In an effort to spur development on smartphones and tablets, Dish Network announced this morning that it has opened up its third-party application programming interface (API) to developers.
Starting today, developers that gain Dish’s approval can access many of the same multi-screen APIS that Dish uses on its Dish Explorer mobile app for the satellite company’s whole-home Hopper DVR platform.
With the Dish APIs, developers can offer new ways for customers to discover shows that are available on the program guide, recorded to the DVR and accessible on demand. The developers’ apps will also be able to control the Hopper by changing channels, setting recordings and playing back DVR and on-demand shows.
Cable operators are also working on more Internet-like capabilities by using HTML5 for user guides, and other open source technologies in order to speed up innovation cycles.
“Dish wants to evolve the Hopper experience for customers and foster innovation among the developer community,” said Vivek Khemka, senior vice president of product management for Dish. “Dish already has its own suite of mobile apps designed to work with the Hopper, but we want to see what other experiences trusted partners might create if given the opportunity. By tapping into a deeper well of creativity, I’m confident we will discover ideas we’ve never dreamed of to improve upon an already unique customer experience.”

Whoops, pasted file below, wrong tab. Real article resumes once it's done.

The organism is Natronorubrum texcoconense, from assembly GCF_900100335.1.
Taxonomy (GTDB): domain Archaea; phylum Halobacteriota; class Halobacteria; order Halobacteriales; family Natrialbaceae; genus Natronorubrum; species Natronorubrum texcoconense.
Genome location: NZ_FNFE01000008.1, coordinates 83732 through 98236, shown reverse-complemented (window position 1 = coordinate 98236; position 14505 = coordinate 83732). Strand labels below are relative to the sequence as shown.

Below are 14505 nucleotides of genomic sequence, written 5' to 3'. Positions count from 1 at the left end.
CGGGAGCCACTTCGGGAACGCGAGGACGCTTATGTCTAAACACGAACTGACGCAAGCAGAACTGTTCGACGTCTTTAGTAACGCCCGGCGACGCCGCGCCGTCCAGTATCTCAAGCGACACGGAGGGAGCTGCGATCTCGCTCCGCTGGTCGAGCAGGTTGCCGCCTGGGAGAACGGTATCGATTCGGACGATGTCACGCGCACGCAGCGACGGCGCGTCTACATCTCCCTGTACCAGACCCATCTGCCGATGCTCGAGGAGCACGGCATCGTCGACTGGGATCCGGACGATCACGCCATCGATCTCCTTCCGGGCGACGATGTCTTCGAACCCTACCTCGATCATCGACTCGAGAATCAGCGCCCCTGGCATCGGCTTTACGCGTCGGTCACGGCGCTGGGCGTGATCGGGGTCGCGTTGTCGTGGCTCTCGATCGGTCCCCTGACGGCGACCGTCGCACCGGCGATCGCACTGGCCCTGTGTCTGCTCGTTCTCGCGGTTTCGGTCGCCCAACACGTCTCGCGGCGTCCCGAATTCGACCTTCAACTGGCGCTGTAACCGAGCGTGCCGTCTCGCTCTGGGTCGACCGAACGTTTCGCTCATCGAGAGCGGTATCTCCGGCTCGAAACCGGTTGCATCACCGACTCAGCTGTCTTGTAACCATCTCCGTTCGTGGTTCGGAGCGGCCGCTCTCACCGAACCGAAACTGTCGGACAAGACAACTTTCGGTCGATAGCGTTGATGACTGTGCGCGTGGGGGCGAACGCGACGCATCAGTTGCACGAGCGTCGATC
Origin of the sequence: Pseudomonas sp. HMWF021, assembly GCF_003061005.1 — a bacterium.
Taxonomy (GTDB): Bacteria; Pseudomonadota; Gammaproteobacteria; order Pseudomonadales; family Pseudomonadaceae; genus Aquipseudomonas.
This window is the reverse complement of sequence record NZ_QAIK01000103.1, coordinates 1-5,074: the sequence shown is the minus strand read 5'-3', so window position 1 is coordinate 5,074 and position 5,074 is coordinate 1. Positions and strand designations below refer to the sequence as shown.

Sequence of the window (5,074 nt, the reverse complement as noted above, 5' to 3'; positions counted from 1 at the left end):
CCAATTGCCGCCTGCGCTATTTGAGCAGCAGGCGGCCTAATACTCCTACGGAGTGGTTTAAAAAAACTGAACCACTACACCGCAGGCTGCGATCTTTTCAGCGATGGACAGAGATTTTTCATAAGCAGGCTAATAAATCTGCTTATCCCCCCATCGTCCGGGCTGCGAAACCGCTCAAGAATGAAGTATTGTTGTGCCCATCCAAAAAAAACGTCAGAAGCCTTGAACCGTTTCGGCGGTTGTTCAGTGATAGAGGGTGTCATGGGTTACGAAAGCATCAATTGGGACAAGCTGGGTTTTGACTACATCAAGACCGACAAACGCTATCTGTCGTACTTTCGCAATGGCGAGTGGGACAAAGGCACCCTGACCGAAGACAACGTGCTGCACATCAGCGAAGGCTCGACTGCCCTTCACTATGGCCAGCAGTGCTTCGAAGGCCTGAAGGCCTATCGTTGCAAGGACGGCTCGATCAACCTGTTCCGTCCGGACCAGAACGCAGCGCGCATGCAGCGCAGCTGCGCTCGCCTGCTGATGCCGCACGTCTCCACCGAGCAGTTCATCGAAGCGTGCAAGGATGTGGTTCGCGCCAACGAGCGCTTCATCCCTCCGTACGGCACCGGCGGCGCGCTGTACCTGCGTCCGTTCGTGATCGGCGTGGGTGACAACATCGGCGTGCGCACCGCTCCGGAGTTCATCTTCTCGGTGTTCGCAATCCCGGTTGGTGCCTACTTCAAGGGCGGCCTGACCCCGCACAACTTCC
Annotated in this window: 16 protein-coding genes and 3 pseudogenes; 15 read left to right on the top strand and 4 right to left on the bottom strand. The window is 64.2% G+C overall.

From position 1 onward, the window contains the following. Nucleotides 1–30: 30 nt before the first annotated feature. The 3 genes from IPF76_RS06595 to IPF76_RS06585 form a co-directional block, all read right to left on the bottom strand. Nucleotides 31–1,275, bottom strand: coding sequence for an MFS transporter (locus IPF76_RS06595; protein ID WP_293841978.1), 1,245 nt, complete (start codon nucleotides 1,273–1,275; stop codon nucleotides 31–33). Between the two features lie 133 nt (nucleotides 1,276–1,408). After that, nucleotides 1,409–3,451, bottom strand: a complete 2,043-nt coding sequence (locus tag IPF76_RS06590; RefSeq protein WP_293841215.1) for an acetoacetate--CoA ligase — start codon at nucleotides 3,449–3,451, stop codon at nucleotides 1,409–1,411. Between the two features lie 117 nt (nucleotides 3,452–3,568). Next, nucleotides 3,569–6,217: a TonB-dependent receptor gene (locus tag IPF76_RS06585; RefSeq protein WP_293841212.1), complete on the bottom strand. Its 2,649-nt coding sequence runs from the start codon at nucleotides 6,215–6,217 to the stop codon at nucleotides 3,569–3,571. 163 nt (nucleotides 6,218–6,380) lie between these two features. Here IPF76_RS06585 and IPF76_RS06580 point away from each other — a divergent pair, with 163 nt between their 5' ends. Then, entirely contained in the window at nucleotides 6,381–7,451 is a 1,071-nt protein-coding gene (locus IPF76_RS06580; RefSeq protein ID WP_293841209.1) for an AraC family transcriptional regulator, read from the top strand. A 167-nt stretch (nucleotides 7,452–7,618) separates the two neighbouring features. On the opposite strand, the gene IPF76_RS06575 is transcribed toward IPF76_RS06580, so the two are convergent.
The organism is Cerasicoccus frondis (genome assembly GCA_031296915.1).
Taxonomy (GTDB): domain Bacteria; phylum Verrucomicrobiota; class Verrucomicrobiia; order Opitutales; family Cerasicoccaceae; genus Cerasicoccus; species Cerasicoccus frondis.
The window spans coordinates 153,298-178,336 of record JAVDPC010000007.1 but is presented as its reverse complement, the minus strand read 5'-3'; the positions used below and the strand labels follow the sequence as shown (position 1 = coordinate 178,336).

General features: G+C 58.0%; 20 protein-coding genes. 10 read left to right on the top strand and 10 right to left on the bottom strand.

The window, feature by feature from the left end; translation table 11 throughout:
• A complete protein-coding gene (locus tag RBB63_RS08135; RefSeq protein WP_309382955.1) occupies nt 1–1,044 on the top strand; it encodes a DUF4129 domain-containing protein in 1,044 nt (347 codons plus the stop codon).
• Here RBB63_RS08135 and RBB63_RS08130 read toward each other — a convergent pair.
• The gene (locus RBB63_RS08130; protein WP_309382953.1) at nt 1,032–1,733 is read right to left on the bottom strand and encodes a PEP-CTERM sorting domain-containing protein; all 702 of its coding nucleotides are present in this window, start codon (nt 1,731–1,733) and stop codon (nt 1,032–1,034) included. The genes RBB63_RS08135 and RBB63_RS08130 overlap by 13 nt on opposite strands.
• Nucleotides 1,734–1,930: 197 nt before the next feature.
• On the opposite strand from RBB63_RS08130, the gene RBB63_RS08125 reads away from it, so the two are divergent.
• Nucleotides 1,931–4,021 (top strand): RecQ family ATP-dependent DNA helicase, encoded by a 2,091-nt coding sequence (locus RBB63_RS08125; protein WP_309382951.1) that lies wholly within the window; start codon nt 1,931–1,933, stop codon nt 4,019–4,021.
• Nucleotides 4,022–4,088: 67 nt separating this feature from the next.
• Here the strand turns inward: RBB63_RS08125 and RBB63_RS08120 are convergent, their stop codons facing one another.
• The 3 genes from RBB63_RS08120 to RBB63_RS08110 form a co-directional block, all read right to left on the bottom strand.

Thuuz Sports was the first developer to meld Dish’s APIs into its app, enabling Dish customers to control their Hopper receiver directly from Android or iOS smartphones.
Thuuz Sports uses real-time analytics and social signaling to alert viewers to sporting events. Users customize the app based on their favorite teams and sports leagues, including NFL, MLB, NBA, NHL, NCAAF and NCAABB.
By pairing the Thuuz app on mobile devices with Hopper, Dish subscribers can automatically jump to the most exciting games on their TV. The Thuuz Sports app also enables one-click recording of live or upcoming matches on the Hopper when customers are away from their TVs.
Dish said that developers who were interested in working with its APIs would need to be vetted to ensure that customer privacy and other considerations were met.